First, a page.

This is historical only. We are no longer taking any students.
For a printable plain text copy of this history please CLICK HERE.
In 1978 John Cox was hanging wallcovering in the home of Bill Fields who was the president and CEO of StazTite adhesives. Over the years these two men had gotten to be very good friends. One night, after finishing his installation work, Bill and John were talking about what they wanted to accomplish with their lives. John told Bill that his dream when he retired was to open a school to teach paperhanging the way he dreamed it should be taught. Bill told him not to wait to be an old man but to go after his dream immediately. Bill was convinced that dreams put off are usually not dreams that ever see the light of day. John took Bill's advice to heart and he started looking for a building to house a school.
In 1979 John discovered the perfect building. It was an a "gone with the wind" type of old southern mansion that had been turned into a place for fine dining. The restaurant had gone out of business and the grand old building had been abandoned for years. John had been looking for a building that have a lot of square footage, had difficult hanging areas, and at the same time would give students a feeling of pride when they finished their work. This mansion met all his requirements! An added bonus with this building was that the huge restaurant kitchen would give the students a place to socialize, prepare meals and help to keep their school costs down.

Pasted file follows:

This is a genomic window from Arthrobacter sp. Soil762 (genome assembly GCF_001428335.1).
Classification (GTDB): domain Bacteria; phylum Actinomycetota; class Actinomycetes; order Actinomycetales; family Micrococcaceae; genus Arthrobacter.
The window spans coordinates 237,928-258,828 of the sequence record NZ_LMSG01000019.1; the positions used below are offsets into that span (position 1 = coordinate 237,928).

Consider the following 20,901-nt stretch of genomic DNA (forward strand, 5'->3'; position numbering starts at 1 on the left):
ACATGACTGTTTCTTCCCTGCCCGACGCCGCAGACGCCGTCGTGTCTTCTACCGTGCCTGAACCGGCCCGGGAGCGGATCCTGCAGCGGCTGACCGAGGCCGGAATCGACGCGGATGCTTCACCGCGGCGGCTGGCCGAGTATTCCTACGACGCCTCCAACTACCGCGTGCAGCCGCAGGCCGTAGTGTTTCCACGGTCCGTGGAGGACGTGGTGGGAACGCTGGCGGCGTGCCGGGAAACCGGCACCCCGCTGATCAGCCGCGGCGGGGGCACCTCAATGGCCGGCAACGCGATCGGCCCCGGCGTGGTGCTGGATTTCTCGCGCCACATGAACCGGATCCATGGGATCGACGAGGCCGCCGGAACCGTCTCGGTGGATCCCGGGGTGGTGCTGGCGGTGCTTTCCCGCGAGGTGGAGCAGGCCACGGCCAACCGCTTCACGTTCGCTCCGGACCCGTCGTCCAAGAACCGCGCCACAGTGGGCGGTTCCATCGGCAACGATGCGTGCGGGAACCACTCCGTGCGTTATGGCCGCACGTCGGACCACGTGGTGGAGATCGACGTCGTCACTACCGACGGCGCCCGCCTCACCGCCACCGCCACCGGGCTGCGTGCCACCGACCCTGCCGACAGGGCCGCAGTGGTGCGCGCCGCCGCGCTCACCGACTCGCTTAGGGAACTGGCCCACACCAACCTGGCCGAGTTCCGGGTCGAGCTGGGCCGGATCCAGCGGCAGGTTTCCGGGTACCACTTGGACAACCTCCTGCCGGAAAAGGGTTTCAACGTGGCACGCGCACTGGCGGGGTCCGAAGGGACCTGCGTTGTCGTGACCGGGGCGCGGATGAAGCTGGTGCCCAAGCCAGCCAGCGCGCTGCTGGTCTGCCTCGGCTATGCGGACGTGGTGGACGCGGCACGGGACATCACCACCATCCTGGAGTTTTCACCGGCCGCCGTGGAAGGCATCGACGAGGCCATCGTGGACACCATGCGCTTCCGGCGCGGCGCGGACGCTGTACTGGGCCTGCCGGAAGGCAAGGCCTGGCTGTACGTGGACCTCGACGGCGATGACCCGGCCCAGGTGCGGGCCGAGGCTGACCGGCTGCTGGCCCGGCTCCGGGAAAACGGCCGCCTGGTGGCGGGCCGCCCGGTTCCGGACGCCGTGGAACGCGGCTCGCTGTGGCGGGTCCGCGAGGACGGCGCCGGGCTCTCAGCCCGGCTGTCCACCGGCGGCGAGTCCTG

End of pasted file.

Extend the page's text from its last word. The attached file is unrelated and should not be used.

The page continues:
There was much work to get the building ready for students but in September the first students enrolled. John's method of teaching was not to teach (as other school's did) in small cubicles but instead to give each student full entire rooms to work with. Students would work their way around the building, hanging entire rooms while completing different projects. It was compressing years of apprenticing into a three month intensive course.
Another huge difference between the American School and other installation schools was that we admitted up to three new students every Monday instead of on a fixed school schedule. This was so that students would never feel that they only had a certain amount of time to learn each lesson... they could move at their own pace and work on the items that were difficult for them. Thus the course was not time based but achievement based. Each student when they enrolled were also given a key to the building so they could stay after when the teacher left for the day and continue their practice work. This allowed them to use their time away at school to the best advantage.
The lessons the students had to complete were as follows:
Graduation! But this was not
the end of the course. Those students who wanted to could stay on at no
additional cost to work on any area of the course where they felt they
needed more practice. We also encouraged students to work with making
graphics out of wallcoverings or doing special miters on ceilings etc.
We also allowed any graduate to come back at any time to brush up on their
skills at no additional charge.
Some more information about the way we tought and still teach....